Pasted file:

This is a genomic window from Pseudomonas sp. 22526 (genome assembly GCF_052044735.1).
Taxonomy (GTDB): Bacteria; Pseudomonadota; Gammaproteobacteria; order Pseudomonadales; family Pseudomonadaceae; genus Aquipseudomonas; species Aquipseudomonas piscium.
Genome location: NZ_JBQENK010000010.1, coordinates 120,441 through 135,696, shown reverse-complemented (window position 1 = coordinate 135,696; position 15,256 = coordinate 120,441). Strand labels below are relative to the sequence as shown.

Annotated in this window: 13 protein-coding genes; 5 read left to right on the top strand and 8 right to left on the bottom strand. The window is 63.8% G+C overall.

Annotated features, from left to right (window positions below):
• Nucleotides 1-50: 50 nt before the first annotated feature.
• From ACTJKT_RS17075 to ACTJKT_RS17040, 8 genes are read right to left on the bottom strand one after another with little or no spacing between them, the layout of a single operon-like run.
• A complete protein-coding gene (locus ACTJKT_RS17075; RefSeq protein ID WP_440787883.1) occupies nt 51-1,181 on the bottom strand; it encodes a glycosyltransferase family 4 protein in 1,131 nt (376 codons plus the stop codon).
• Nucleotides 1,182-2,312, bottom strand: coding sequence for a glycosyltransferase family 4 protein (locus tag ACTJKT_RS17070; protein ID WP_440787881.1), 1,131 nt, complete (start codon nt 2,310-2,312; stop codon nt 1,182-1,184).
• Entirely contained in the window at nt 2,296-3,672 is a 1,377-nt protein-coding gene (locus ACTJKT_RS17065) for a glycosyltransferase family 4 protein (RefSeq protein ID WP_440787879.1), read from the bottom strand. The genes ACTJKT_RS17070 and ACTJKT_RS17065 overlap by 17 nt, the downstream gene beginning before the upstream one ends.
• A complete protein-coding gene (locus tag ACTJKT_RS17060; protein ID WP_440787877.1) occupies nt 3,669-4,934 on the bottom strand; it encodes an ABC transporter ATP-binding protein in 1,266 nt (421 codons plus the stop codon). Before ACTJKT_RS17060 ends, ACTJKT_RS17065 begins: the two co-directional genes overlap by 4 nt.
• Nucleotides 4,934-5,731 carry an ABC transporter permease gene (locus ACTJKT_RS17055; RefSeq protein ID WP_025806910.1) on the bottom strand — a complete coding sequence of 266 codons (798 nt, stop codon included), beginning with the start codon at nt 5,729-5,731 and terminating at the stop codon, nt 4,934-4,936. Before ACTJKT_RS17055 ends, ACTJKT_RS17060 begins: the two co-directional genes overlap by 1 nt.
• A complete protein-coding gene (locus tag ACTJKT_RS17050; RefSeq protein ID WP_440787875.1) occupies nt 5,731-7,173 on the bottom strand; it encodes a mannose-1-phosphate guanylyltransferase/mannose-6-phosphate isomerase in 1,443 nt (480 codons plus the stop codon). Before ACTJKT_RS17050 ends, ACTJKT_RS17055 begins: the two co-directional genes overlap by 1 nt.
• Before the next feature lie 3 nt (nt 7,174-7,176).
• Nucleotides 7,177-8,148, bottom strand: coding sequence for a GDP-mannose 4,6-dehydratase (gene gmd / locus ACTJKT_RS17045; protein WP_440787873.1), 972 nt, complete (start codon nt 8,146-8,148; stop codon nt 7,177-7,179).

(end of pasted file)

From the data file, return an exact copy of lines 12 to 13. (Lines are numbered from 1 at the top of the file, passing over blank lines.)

• Nucleotides 4,934-5,731 carry an ABC transporter permease gene (locus ACTJKT_RS17055; RefSeq protein ID WP_025806910.1) on the bottom strand — a complete coding sequence of 266 codons (798 nt, stop codon included), beginning with the start codon at nt 5,729-5,731 and terminating at the stop codon, nt 4,934-4,936. Before ACTJKT_RS17055 ends, ACTJKT_RS17060 begins: the two co-directional genes overlap by 1 nt.
• A complete protein-coding gene (locus tag ACTJKT_RS17050; RefSeq protein ID WP_440787875.1) occupies nt 5,731-7,173 on the bottom strand; it encodes a mannose-1-phosphate guanylyltransferase/mannose-6-phosphate isomerase in 1,443 nt (480 codons plus the stop codon). Before ACTJKT_RS17050 ends, ACTJKT_RS17055 begins: the two co-directional genes overlap by 1 nt.